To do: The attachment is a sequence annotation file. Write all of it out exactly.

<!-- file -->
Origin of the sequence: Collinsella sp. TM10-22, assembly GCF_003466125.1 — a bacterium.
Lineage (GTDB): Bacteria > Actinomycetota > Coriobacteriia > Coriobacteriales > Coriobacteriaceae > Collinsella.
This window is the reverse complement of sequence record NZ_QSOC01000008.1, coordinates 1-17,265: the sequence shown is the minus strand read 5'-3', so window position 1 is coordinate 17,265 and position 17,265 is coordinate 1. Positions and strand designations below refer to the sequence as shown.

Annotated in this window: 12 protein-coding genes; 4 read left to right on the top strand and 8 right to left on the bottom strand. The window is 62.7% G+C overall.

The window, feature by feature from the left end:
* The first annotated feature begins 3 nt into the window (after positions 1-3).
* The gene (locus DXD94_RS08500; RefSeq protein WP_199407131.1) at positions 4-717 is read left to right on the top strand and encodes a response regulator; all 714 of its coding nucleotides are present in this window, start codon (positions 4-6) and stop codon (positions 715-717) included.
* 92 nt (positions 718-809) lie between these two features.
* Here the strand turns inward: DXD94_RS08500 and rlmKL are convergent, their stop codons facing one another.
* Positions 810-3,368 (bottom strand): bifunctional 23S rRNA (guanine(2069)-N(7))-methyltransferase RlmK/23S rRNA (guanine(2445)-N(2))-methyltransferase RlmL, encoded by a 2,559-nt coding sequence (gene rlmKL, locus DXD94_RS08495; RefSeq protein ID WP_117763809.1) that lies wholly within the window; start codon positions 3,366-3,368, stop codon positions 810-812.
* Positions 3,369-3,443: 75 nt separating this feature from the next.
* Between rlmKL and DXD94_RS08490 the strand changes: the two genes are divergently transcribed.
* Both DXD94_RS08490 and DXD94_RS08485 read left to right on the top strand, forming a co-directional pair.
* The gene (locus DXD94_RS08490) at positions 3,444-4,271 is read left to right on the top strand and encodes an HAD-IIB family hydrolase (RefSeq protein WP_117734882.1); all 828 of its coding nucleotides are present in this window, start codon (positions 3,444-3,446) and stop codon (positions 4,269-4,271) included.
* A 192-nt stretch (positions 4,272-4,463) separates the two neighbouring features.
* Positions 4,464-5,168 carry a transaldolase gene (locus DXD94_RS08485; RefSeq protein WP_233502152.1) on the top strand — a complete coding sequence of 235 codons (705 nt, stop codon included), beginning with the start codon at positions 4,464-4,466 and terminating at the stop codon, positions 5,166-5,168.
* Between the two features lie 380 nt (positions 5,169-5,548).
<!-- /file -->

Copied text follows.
Origin of the sequence: Collinsella sp. TM10-22, assembly GCF_003466125.1 — a bacterium.
Lineage (GTDB): Bacteria > Actinomycetota > Coriobacteriia > Coriobacteriales > Coriobacteriaceae > Collinsella.
This window is the reverse complement of sequence record NZ_QSOC01000008.1, coordinates 1-17,265: the sequence shown is the minus strand read 5'-3', so window position 1 is coordinate 17,265 and position 17,265 is coordinate 1. Positions and strand designations below refer to the sequence as shown.

Annotated in this window: 12 protein-coding genes; 4 read left to right on the top strand and 8 right to left on the bottom strand. The window is 62.7% G+C overall.

The window, feature by feature from the left end:
* The first annotated feature begins 3 nt into the window (after positions 1-3).
* The gene (locus DXD94_RS08500; RefSeq protein WP_199407131.1) at positions 4-717 is read left to right on the top strand and encodes a response regulator; all 714 of its coding nucleotides are present in this window, start codon (positions 4-6) and stop codon (positions 715-717) included.
* 92 nt (positions 718-809) lie between these two features.
* Here the strand turns inward: DXD94_RS08500 and rlmKL are convergent, their stop codons facing one another.
* Positions 810-3,368 (bottom strand): bifunctional 23S rRNA (guanine(2069)-N(7))-methyltransferase RlmK/23S rRNA (guanine(2445)-N(2))-methyltransferase RlmL, encoded by a 2,559-nt coding sequence (gene rlmKL, locus DXD94_RS08495; RefSeq protein ID WP_117763809.1) that lies wholly within the window; start codon positions 3,366-3,368, stop codon positions 810-812.
* Positions 3,369-3,443: 75 nt separating this feature from the next.
* Between rlmKL and DXD94_RS08490 the strand changes: the two genes are divergently transcribed.
* Both DXD94_RS08490 and DXD94_RS08485 read left to right on the top strand, forming a co-directional pair.
* The gene (locus DXD94_RS08490) at positions 3,444-4,271 is read left to right on the top strand and encodes an HAD-IIB family hydrolase (RefSeq protein WP_117734882.1); all 828 of its coding nucleotides are present in this window, start codon (positions 3,444-3,446) and stop codon (positions 4,269-4,271) included.
* A 192-nt stretch (positions 4,272-4,463) separates the two neighbouring features.
* Positions 4,464-5,168 carry a transaldolase gene (locus DXD94_RS08485; RefSeq protein WP_233502152.1) on the top strand — a complete coding sequence of 235 codons (705 nt, stop codon included), beginning with the start codon at positions 4,464-4,466 and terminating at the stop codon, positions 5,166-5,168.
* Between the two features lie 380 nt (positions 5,169-5,548).